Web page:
I live in New Zealand which is right hand drive and among the many cars I've owned 4 have been LHD, and not small ones either, '69 Chevrolet Caprice Custom Coupe, '73 Cadillac Coupe De Ville, '75 Cadillac Coupe De Ville, '84 Cadillac Sedan De Ville.
I'd never driven a LHD before I got my Chevy (except for a quick blat in my mates '69 Mustang Grande) so when I got the car I on a Saturday morning I just drove the hell out of it and by the time I was driving to work Monday morning the novelty had completely gone, I was completely used to it, I was just driving my car and it felt completely normal. Some people can't adapt that quickly or even at all but I had no trouble.
So of my 40 years of driving about 18 or so of those years were spent behind the wheel of LHD in a RHD country.
PS Those are only the cars I owned. I've driven many more LHD cars here including genuine California police cars on movie sets.
Italian Trucks! Older Italian trucks had the driver on the right on right-hand drive roads so that the driver was nearer the kerb or the side of the road. This was apparently advantageous on narrow mountain roads. There are splendid videos on youtube of various experts driving Fiats 690s and 682s. They sit on the right, and have two gearlevers to play with, neither syncronised. Splendid stuff. I want to drive one, but I don't expect it will happen.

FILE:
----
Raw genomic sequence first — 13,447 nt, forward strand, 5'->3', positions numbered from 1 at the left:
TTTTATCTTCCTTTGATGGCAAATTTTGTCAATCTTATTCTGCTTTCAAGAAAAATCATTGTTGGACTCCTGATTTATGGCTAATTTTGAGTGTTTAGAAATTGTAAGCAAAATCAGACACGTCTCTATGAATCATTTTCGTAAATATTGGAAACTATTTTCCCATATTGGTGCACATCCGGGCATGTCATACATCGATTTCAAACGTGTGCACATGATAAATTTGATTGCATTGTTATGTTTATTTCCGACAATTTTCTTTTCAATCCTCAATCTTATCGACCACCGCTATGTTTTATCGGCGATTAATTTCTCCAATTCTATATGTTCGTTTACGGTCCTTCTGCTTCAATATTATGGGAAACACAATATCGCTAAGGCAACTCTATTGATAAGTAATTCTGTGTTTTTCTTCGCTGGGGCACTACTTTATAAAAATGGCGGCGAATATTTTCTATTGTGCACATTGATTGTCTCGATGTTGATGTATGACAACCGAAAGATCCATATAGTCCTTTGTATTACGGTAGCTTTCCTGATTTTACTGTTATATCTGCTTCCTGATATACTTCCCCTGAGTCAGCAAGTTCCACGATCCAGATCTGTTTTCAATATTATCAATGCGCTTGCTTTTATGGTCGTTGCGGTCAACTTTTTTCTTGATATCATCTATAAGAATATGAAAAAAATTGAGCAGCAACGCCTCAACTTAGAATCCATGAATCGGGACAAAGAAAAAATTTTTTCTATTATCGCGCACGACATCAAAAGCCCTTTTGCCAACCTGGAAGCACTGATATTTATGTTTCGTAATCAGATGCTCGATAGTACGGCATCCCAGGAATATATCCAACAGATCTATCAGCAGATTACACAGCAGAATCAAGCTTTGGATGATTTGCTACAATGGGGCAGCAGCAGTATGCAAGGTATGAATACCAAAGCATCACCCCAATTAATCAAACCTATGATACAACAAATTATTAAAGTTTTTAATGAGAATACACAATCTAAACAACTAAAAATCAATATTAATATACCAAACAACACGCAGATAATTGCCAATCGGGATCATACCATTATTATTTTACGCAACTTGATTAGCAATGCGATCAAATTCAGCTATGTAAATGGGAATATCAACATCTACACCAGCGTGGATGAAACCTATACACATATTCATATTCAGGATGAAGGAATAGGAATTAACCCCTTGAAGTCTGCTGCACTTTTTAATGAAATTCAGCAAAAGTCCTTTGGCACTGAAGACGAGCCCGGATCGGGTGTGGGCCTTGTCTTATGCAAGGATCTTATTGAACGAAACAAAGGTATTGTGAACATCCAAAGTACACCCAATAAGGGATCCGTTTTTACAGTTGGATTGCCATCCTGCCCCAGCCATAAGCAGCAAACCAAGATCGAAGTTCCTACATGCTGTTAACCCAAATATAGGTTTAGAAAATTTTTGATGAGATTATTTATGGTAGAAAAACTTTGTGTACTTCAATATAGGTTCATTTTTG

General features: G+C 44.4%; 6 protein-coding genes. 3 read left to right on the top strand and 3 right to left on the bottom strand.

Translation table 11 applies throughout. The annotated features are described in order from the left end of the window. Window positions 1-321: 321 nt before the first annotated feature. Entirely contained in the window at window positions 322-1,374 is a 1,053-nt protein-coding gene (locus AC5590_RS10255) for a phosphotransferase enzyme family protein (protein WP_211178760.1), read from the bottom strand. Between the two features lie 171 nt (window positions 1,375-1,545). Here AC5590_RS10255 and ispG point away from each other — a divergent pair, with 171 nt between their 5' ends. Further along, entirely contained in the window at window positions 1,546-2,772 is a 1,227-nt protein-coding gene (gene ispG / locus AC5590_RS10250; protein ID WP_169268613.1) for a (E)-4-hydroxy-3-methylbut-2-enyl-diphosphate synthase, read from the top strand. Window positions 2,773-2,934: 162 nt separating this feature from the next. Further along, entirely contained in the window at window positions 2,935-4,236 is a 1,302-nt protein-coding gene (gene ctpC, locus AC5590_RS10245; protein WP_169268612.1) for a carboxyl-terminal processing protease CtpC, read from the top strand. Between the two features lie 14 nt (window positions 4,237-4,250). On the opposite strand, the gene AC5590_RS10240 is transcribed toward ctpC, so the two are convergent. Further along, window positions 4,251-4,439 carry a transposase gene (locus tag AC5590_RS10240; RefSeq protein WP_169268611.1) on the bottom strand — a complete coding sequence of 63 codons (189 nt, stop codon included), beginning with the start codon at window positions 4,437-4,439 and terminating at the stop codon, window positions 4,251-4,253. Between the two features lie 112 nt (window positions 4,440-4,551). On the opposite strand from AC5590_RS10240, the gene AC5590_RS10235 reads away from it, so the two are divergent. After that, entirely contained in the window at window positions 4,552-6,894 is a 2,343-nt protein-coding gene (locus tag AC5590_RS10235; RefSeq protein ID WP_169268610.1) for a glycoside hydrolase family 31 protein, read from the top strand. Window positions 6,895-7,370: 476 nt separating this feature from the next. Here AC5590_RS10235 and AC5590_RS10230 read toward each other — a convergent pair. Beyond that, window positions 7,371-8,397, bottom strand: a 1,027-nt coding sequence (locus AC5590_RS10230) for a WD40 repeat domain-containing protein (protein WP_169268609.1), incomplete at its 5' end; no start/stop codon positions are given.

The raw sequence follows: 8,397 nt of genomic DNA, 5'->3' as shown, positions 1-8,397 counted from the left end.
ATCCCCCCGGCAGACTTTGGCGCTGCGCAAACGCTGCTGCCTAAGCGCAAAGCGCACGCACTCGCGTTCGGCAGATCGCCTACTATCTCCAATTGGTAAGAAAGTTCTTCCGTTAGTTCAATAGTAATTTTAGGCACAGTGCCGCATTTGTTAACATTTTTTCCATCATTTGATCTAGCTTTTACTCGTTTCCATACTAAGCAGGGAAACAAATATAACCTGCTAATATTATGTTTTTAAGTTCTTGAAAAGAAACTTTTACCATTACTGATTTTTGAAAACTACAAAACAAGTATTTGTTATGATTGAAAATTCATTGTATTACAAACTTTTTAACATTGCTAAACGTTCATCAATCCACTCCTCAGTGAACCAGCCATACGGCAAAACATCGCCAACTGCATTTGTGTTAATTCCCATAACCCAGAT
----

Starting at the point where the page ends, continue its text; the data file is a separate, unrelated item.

I did once drive a left hand drive ute in Alice Springs in Australia. I didn't drive it long enough to get a fully used to it, but I positioned the vehicle properly on the left side of the road, and shifting gears with my right hand was weird. I didn't double-declutch, nor was overtaking required.
In principle, I think that any difficult, weird or unusual vehicles should be driven if at all possible, as such an activity requires thinking, and thinking is fun. I might need to hang around the vintage car and truck people and see if I can drive something. Usually, once people experience my driving they let me drive stuff.
Poor visibility when overtaking, you can't just nudge a little bit closer to the center line to see if someone is coming toward you in the distance, so I ended up having my passenger make the call whether it was safe or not.
Weird on narrow English streets, I was terrified of scraping into parked cars because I lacked the "feel" for the distance to parked cars on the "wrong" side. My passenger told me I mostly had probably a whole car width to spare.